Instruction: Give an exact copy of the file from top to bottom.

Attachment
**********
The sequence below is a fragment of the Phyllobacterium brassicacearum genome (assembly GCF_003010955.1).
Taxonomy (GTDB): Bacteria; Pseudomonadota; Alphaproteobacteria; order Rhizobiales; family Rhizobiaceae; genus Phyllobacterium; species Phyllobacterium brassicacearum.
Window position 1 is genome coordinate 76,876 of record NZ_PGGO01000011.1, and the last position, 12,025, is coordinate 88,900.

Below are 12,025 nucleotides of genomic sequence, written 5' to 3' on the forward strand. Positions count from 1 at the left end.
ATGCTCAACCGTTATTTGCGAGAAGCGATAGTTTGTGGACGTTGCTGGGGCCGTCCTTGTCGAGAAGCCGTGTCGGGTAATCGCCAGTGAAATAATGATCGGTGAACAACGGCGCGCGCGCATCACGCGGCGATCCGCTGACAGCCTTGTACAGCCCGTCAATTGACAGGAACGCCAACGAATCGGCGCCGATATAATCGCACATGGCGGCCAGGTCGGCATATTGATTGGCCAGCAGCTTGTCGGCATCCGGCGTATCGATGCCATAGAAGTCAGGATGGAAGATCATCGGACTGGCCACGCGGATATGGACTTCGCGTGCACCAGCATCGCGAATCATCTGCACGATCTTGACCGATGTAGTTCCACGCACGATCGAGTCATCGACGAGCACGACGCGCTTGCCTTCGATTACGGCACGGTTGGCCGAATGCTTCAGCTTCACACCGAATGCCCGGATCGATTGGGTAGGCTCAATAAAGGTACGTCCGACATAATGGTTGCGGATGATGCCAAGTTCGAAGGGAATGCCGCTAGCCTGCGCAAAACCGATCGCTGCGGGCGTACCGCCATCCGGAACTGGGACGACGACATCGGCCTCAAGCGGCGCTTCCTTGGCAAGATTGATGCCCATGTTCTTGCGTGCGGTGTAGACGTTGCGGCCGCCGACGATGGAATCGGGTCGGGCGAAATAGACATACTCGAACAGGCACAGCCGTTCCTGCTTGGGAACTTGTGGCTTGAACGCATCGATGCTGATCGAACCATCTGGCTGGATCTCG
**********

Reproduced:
The sequence below is a fragment of the Phyllobacterium brassicacearum genome (assembly GCF_003010955.1).
Taxonomy (GTDB): Bacteria; Pseudomonadota; Alphaproteobacteria; order Rhizobiales; family Rhizobiaceae; genus Phyllobacterium; species Phyllobacterium brassicacearum.
Window position 1 is genome coordinate 76,876 of record NZ_PGGO01000011.1, and the last position, 12,025, is coordinate 88,900.

Below are 12,025 nucleotides of genomic sequence, written 5' to 3' on the forward strand. Positions count from 1 at the left end.
ATGCTCAACCGTTATTTGCGAGAAGCGATAGTTTGTGGACGTTGCTGGGGCCGTCCTTGTCGAGAAGCCGTGTCGGGTAATCGCCAGTGAAATAATGATCGGTGAACAACGGCGCGCGCGCATCACGCGGCGATCCGCTGACAGCCTTGTACAGCCCGTCAATTGACAGGAACGCCAACGAATCGGCGCCGATATAATCGCACATGGCGGCCAGGTCGGCATATTGATTGGCCAGCAGCTTGTCGGCATCCGGCGTATCGATGCCATAGAAGTCAGGATGGAAGATCATCGGACTGGCCACGCGGATATGGACTTCGCGTGCACCAGCATCGCGAATCATCTGCACGATCTTGACCGATGTAGTTCCACGCACGATCGAGTCATCGACGAGCACGACGCGCTTGCCTTCGATTACGGCACGGTTGGCCGAATGCTTCAGCTTCACACCGAATGCCCGGATCGATTGGGTAGGCTCAATAAAGGTACGTCCGACATAATGGTTGCGGATGATGCCAAGTTCGAAGGGAATGCCGCTAGCCTGCGCAAAACCGATCGCTGCGGGCGTACCGCCATCCGGAACTGGGACGACGACATCGGCCTCAAGCGGCGCTTCCTTGGCAAGATTGATGCCCATGTTCTTGCGTGCGGTGTAGACGTTGCGGCCGCCGACGATGGAATCGGGTCGGGCGAAATAGACATACTCGAACAGGCACAGCCGTTCCTGCTTGGGAACTTGTGGCTTGAACGCATCGATGCTGATCGAACCATCTGGCTGGATCTCG